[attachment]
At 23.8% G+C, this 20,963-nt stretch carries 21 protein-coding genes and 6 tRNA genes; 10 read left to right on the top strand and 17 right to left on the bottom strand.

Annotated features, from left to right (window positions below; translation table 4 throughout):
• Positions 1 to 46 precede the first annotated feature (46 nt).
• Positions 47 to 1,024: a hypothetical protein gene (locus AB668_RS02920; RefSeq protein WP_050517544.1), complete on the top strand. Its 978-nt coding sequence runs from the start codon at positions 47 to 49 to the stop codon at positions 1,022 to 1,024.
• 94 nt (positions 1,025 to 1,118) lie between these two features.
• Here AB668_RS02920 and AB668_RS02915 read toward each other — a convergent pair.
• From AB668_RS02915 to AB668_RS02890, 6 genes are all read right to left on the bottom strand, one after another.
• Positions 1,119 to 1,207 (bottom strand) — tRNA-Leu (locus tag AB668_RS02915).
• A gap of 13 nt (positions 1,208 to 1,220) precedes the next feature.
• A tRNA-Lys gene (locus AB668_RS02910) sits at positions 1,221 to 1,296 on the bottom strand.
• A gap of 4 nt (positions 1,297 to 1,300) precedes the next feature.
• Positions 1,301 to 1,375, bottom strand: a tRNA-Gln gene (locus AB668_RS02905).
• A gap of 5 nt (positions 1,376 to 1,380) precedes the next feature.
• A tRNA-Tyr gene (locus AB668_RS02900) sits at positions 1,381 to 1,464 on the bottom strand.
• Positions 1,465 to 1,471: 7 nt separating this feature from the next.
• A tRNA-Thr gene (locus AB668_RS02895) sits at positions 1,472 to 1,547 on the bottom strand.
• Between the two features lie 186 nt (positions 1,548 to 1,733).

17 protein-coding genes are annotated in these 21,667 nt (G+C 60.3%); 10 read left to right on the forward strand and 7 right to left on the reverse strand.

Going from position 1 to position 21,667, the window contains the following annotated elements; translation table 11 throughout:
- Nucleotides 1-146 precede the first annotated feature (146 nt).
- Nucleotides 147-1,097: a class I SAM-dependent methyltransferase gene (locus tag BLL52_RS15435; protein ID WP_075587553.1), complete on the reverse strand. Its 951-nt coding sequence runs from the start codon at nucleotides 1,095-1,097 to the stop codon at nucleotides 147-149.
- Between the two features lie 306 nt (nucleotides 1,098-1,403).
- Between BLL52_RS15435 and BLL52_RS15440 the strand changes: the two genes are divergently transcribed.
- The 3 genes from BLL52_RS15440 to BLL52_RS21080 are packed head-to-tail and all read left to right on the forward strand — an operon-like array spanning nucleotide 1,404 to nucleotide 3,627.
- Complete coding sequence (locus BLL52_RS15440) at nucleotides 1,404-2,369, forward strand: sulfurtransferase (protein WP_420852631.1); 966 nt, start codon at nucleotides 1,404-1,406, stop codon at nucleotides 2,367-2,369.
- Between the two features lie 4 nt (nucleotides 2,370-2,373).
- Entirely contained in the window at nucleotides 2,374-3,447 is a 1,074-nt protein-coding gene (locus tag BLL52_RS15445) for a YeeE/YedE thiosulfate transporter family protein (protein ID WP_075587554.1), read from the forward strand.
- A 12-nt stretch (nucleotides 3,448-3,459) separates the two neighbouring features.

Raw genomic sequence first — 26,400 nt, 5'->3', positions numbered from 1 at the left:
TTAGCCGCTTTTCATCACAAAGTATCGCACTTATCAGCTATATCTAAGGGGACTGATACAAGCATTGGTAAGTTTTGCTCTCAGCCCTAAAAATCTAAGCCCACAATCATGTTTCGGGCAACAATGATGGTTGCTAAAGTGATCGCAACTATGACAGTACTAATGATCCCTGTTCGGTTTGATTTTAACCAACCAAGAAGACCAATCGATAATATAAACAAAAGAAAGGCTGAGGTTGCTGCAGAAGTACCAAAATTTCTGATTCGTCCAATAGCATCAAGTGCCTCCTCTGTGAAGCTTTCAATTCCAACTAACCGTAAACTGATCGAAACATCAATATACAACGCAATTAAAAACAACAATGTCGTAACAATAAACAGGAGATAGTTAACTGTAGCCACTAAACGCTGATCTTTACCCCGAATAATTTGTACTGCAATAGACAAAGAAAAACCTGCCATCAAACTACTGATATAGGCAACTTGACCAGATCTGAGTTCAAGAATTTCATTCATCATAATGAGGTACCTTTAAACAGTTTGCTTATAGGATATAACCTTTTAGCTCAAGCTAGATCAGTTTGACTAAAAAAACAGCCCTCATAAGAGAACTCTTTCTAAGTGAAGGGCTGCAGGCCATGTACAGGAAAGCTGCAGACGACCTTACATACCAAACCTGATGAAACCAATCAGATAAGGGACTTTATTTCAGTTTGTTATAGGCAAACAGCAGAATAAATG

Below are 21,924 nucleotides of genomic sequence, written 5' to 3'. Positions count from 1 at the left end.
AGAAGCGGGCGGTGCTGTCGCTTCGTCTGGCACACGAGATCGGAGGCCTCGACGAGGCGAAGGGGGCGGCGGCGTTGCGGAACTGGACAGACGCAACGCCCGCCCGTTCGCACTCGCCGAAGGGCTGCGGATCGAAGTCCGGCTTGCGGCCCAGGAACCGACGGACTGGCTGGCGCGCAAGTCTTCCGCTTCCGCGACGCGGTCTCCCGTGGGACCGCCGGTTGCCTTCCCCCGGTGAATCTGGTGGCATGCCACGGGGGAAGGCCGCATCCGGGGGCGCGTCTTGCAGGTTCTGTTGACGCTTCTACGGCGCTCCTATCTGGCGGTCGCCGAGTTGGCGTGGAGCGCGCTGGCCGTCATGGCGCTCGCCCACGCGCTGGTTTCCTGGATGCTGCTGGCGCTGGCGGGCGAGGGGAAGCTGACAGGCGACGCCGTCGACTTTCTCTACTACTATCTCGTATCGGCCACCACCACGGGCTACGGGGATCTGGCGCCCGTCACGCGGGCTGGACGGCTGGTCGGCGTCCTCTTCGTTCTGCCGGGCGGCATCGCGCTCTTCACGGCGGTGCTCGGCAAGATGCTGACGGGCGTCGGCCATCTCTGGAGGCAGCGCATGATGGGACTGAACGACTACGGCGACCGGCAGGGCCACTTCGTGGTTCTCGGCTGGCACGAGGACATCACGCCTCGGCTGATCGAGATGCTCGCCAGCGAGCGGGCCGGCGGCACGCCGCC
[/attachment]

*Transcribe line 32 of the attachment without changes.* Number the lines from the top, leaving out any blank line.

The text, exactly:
AGAAGCGGGCGGTGCTGTCGCTTCGTCTGGCACACGAGATCGGAGGCCTCGACGAGGCGAAGGGGGCGGCGGCGTTGCGGAACTGGACAGACGCAACGCCCGCCCGTTCGCACTCGCCGAAGGGCTGCGGATCGAAGTCCGGCTTGCGGCCCAGGAACCGACGGACTGGCTGGCGCGCAAGTCTTCCGCTTCCGCGACGCGGTCTCCCGTGGGACCGCCGGTTGCCTTCCCCCGGTGAATCTGGTGGCATGCCACGGGGGAAGGCCGCATCCGGGGGCGCGTCTTGCAGGTTCTGTTGACGCTTCTACGGCGCTCCTATCTGGCGGTCGCCGAGTTGGCGTGGAGCGCGCTGGCCGTCATGGCGCTCGCCCACGCGCTGGTTTCCTGGATGCTGCTGGCGCTGGCGGGCGAGGGGAAGCTGACAGGCGACGCCGTCGACTTTCTCTACTACTATCTCGTATCGGCCACCACCACGGGCTACGGGGATCTGGCGCCCGTCACGCGGGCTGGACGGCTGGTCGGCGTCCTCTTCGTTCTGCCGGGCGGCATCGCGCTCTTCACGGCGGTGCTCGGCAAGATGCTGACGGGCGTCGGCCATCTCTGGAGGCAGCGCATGATGGGACTGAACGACTACGGCGACCGGCAGGGCCACTTCGTGGTTCTCGGCTGGCACGAGGACATCACGCCTCGGCTGATCGAGATGCTCGCCAGCGAGCGGGCCGGCGGCACGCCGCC